The second element involves standardising processes for line selection and care, regardless of who is taking care of the device. Implementing policies to address indications, placement and maintenance and using standardised kits help minimise variation. The creation of policies should be achieved through a multidisciplinary approach with VAT, nurses and physicians. The VAT can act as the ‘gate keeper’ evaluating whether the reason for PICC placement is aligned with indications. In addition, the VAT plays a critical role supporting nurses’ competencies for venous catheter use (eg, aseptic access and maintenance, addressing complications and mitigating risk)10 to reduce mechanical11 and infectious complications.12 The VAT performs regular rounds to mitigate process gaps (eg, dressing site intactness) and to identify complications (eg, PICC site erythema or drainage, arm swelling), and provides timely feedback on clinical performance. The VAT can also serve as subject matter experts to the ordering physicians for the appropriate device type, based on vessel size and indications for use, how many lumens, site selection and a de-escalation plan for the patient prior to discharge. It also provides services should a device-related complication occur (eg, clotting), and works with clinicians to remedy the issue and salvage the device, thereby preventing a patient from losing their vascular access and/or having to replace it.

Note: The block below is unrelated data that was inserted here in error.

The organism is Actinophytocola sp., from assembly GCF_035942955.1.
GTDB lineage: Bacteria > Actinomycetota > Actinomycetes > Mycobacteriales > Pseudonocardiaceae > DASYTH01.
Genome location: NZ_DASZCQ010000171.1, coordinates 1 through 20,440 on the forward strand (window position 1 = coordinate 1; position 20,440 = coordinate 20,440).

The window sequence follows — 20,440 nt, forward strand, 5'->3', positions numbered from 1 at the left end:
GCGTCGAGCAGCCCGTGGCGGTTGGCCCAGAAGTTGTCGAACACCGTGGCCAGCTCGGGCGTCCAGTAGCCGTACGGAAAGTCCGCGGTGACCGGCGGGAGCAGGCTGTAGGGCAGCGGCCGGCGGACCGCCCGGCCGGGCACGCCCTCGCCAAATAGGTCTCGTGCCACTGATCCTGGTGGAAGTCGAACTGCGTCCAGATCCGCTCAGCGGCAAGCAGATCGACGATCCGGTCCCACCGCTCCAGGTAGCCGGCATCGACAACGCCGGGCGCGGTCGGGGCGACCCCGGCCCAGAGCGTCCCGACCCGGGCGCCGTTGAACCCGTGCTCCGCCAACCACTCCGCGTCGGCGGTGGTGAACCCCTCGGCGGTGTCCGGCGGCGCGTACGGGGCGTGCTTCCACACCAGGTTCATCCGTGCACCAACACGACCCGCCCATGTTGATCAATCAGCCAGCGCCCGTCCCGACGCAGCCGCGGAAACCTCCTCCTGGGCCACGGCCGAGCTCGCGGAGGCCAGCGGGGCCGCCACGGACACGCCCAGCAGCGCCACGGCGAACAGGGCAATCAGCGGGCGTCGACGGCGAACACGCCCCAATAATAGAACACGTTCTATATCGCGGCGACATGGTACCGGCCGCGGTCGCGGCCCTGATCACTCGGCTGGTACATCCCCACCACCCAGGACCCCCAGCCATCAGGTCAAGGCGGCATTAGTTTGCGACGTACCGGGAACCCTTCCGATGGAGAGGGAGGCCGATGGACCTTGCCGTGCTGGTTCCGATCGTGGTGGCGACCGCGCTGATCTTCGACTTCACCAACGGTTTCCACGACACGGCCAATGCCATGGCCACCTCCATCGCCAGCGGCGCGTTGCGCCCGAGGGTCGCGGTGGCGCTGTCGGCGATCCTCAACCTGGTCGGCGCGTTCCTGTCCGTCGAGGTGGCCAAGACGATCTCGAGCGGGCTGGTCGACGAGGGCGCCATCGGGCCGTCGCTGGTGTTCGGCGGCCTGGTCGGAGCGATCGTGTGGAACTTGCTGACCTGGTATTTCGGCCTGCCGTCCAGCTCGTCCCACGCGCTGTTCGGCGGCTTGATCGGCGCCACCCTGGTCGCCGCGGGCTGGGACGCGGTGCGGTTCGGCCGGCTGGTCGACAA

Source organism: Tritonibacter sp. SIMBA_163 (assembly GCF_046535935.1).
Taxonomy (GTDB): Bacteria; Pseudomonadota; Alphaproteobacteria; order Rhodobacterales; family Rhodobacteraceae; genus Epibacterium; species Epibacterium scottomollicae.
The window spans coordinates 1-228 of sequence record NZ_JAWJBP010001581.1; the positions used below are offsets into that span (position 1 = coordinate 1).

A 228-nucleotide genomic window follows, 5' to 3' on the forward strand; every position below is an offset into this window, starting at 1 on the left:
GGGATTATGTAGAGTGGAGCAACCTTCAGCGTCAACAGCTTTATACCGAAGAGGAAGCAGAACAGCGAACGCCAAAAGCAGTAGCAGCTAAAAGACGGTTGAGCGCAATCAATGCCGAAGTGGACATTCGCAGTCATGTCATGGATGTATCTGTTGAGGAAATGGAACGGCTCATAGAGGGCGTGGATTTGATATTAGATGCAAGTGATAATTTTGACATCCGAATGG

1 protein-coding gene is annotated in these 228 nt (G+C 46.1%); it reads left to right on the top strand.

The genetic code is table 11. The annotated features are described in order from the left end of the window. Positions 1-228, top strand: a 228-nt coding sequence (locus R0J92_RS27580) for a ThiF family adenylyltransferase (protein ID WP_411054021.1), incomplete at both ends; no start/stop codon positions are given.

The last element, and perhaps most significant, is to enhance the adoption of best practices through a partnership with the key stakeholders. PICC-associated outcomes are not only owned by the VAT, rather it is the responsibility of the clinicians, physicians and nurses to achieve those goals (table 1). Physicians are an essential stakeholder group to engage as they are the ones responsible for ordering the PICC. An identified physician champion who partners and empowers the VAT will help resolve any barriers and be a liaison with the local physician community.13 The ideal physician champion should have the respect of peers, understand process optimisation and promote quality improvement. They need to be well versed on the appropriate indications for PICC use, the associated complications and risks and alternatives to the device. The physician champion engages the leaders of the key disciplines responsible for requesting a PICC, educating them on the appropriate indications for use, the outcomes associated with PICC use, inviting them to be partners and responding to any of their concerns.